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From: Christopher Maloney <dude.domain.name.hidden>

Date: Fri, 12 Nov 1999 22:29:55 -0500

Marchal wrote:

*>
*

*> This is linked to something said by Russell Standish in his paper
*

*> and in some posts. Russell Standish pretends that (I quote him):
*

*>
*

*> Each self-consistent mathematical structure is completely described
*

*> by a finite set of symbols, axioms and rule.
*

*>
*

*> This is totaly incorrect, I'm afraid. It is known that you cannot
*

*> find a recursively enumerable (RE) set of axioms to specify the
*

*> (N,+,x) structure (N) of the natural numbers with addition and
*

*> multiplication. Each RE description of N admit plenty of non
*

*> isomorphic models which belongs to any reasonable set of
*

*> mathematical structures.
*

I don't understand this. Do you have a reference? I thought that

such a system as N with operations of addition and multiplication

are easily definable as a formal system. I must be missing what

you mean by "structure".

*> And things are worst with sets,
*

*> categories, etc.
*

*> Of course you can guess this from the fact that the set of RE
*

*> theories are countable, and the set of possible mathematical
*

*> structure is ... much much bigger, to say the least.
*

*>
*

*> People should realize that notion like "definability",
*

*> "provability" etc. are highly relative mathematical concept, by
*

*> which I mean that they are formalism-dependent.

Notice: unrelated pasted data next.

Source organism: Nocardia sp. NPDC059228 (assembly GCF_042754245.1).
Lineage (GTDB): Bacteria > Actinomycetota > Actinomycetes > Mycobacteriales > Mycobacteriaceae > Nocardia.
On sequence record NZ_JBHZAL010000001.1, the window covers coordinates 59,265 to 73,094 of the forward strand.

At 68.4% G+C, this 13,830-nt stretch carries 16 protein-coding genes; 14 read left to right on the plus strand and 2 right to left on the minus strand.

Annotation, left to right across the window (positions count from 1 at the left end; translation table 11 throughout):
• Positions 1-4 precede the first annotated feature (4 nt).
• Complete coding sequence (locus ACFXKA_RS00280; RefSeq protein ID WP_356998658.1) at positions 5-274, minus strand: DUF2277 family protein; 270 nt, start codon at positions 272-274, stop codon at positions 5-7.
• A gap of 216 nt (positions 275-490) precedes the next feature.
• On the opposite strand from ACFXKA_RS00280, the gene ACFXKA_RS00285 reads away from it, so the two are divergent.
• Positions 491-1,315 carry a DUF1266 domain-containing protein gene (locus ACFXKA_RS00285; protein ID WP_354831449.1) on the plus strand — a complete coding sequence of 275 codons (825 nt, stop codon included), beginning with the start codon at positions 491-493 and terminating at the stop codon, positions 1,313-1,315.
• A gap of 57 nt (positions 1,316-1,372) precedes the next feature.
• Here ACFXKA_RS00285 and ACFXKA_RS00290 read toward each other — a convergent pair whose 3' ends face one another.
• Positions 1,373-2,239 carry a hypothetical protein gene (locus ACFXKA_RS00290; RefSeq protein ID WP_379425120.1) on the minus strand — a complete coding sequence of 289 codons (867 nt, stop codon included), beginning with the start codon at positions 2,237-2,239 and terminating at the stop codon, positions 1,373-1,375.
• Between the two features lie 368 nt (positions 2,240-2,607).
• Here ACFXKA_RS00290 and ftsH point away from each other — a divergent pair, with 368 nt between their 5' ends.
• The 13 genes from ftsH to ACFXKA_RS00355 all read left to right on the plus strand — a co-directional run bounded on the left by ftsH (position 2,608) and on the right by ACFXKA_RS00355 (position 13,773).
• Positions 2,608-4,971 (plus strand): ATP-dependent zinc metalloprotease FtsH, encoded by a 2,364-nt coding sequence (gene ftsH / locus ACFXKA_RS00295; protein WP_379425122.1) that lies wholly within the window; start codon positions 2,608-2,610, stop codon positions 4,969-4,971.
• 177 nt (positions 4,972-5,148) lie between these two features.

*

*> "computability" is the first and the last (until now) purely
*

*> absolute concept, which doesn't depend on the formalism choosed.
*

*> Godel said that with the computability concept there is some
*

*> kind of miracle. The miracle is the apparent truth of Church's
*

*> thesis.
*

If this hadn't been a reference to Goedel, I'd have been tempted

to dismiss it. As it is, I'm merely quite skeptical. It seems

to me that computability is just a mathematical formalism like

any other, where you define symbols, axioms, and rules. Whenever

I hear anyone say that mathematical truths are "relative", my

guard goes up. It's one of the things I didn't like about David

Deutsch's book.

IMO, mathematical truths are fundamentally tautologies. They are

equivalent to "If A then A". I am not one to question formal

propositional calculus (the rules for making sylogisms) and

therefore I adhere to the belief that mathematical truths are

absolute, because they are tautologies. I.e. any correct proof

of a theorem T based on axioms A, B, and C could be stated

simply, "If A, B, and C, then T".

So I certainly don't see that computability theory could be in

any way more fundamental.

*>
*

*> That is why Tegmark or GSlevy approach, although very interesting,
*

*> is still ill-defined. Tegmark will need some powerfull constructive
*